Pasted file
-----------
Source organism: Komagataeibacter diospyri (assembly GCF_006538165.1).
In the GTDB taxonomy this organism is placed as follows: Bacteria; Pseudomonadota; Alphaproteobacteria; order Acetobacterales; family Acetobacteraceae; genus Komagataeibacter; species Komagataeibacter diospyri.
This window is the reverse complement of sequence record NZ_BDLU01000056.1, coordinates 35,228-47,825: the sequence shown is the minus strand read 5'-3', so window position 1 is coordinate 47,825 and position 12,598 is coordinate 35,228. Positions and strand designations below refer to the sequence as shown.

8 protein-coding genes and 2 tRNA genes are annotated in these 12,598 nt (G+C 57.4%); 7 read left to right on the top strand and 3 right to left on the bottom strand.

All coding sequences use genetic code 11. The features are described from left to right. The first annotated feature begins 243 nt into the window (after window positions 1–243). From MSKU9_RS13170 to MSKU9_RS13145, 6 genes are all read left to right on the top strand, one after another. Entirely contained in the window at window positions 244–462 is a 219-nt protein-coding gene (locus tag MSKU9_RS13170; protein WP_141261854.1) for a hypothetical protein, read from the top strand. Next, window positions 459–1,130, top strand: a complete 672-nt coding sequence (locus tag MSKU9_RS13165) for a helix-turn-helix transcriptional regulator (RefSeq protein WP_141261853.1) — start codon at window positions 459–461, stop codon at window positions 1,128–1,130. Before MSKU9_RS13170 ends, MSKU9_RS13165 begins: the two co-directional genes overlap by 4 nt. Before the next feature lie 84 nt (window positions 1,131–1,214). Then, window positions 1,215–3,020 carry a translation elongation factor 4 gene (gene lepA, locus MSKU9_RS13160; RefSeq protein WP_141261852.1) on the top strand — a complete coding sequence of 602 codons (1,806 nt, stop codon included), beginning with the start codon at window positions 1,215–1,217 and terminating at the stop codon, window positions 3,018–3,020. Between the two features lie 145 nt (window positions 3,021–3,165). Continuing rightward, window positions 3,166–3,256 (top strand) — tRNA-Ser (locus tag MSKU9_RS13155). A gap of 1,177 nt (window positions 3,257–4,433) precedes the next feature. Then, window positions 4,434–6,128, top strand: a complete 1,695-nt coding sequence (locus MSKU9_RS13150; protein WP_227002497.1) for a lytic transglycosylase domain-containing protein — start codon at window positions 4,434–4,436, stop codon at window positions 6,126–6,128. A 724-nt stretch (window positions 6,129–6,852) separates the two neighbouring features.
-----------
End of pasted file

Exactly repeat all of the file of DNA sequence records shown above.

Source organism: Komagataeibacter diospyri (assembly GCF_006538165.1).
In the GTDB taxonomy this organism is placed as follows: Bacteria; Pseudomonadota; Alphaproteobacteria; order Acetobacterales; family Acetobacteraceae; genus Komagataeibacter; species Komagataeibacter diospyri.
This window is the reverse complement of sequence record NZ_BDLU01000056.1, coordinates 35,228-47,825: the sequence shown is the minus strand read 5'-3', so window position 1 is coordinate 47,825 and position 12,598 is coordinate 35,228. Positions and strand designations below refer to the sequence as shown.

8 protein-coding genes and 2 tRNA genes are annotated in these 12,598 nt (G+C 57.4%); 7 read left to right on the top strand and 3 right to left on the bottom strand.

All coding sequences use genetic code 11. The features are described from left to right. The first annotated feature begins 243 nt into the window (after window positions 1–243). From MSKU9_RS13170 to MSKU9_RS13145, 6 genes are all read left to right on the top strand, one after another. Entirely contained in the window at window positions 244–462 is a 219-nt protein-coding gene (locus tag MSKU9_RS13170; protein WP_141261854.1) for a hypothetical protein, read from the top strand. Next, window positions 459–1,130, top strand: a complete 672-nt coding sequence (locus tag MSKU9_RS13165) for a helix-turn-helix transcriptional regulator (RefSeq protein WP_141261853.1) — start codon at window positions 459–461, stop codon at window positions 1,128–1,130. Before MSKU9_RS13170 ends, MSKU9_RS13165 begins: the two co-directional genes overlap by 4 nt. Before the next feature lie 84 nt (window positions 1,131–1,214). Then, window positions 1,215–3,020 carry a translation elongation factor 4 gene (gene lepA, locus MSKU9_RS13160; RefSeq protein WP_141261852.1) on the top strand — a complete coding sequence of 602 codons (1,806 nt, stop codon included), beginning with the start codon at window positions 1,215–1,217 and terminating at the stop codon, window positions 3,018–3,020. Between the two features lie 145 nt (window positions 3,021–3,165). Continuing rightward, window positions 3,166–3,256 (top strand) — tRNA-Ser (locus tag MSKU9_RS13155). A gap of 1,177 nt (window positions 3,257–4,433) precedes the next feature. Then, window positions 4,434–6,128, top strand: a complete 1,695-nt coding sequence (locus MSKU9_RS13150; protein WP_227002497.1) for a lytic transglycosylase domain-containing protein — start codon at window positions 4,434–4,436, stop codon at window positions 6,126–6,128. A 724-nt stretch (window positions 6,129–6,852) separates the two neighbouring features.